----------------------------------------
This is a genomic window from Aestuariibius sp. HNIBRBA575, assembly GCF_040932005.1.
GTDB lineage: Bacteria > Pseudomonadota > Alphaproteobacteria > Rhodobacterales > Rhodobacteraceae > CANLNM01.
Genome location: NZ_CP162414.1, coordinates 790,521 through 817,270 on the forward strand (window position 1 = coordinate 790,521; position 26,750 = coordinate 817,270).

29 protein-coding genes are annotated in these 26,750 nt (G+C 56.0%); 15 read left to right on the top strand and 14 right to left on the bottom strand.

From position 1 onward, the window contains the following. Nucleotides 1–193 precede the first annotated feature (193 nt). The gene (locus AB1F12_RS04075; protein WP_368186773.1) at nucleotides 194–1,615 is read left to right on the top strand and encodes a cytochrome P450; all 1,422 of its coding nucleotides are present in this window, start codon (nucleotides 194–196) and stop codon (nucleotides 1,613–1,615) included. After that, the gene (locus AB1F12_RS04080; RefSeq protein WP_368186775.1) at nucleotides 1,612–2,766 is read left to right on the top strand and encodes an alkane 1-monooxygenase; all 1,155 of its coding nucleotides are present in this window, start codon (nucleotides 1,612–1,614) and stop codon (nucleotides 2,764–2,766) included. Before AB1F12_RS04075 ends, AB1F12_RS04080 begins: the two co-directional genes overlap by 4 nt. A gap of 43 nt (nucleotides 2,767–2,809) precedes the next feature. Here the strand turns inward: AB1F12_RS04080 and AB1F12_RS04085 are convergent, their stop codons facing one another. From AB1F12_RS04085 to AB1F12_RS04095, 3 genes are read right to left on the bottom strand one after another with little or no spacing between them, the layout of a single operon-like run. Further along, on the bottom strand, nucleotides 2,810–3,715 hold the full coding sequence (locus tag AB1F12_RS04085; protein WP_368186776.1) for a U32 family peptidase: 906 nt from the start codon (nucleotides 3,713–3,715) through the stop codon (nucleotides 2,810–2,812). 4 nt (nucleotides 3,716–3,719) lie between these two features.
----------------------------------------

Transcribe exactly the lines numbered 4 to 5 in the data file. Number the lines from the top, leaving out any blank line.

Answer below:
29 protein-coding genes are annotated in these 26,750 nt (G+C 56.0%); 15 read left to right on the top strand and 14 right to left on the bottom strand.

From position 1 onward, the window contains the following. Nucleotides 1–193 precede the first annotated feature (193 nt). The gene (locus AB1F12_RS04075; protein WP_368186773.1) at nucleotides 194–1,615 is read left to right on the top strand and encodes a cytochrome P450; all 1,422 of its coding nucleotides are present in this window, start codon (nucleotides 194–196) and stop codon (nucleotides 1,613–1,615) included. After that, the gene (locus AB1F12_RS04080; RefSeq protein WP_368186775.1) at nucleotides 1,612–2,766 is read left to right on the top strand and encodes an alkane 1-monooxygenase; all 1,155 of its coding nucleotides are present in this window, start codon (nucleotides 1,612–1,614) and stop codon (nucleotides 2,764–2,766) included. Before AB1F12_RS04075 ends, AB1F12_RS04080 begins: the two co-directional genes overlap by 4 nt. A gap of 43 nt (nucleotides 2,767–2,809) precedes the next feature. Here the strand turns inward: AB1F12_RS04080 and AB1F12_RS04085 are convergent, their stop codons facing one another. From AB1F12_RS04085 to AB1F12_RS04095, 3 genes are read right to left on the bottom strand one after another with little or no spacing between them, the layout of a single operon-like run. Further along, on the bottom strand, nucleotides 2,810–3,715 hold the full coding sequence (locus tag AB1F12_RS04085; protein WP_368186776.1) for a U32 family peptidase: 906 nt from the start codon (nucleotides 3,713–3,715) through the stop codon (nucleotides 2,810–2,812). 4 nt (nucleotides 3,716–3,719) lie between these two features.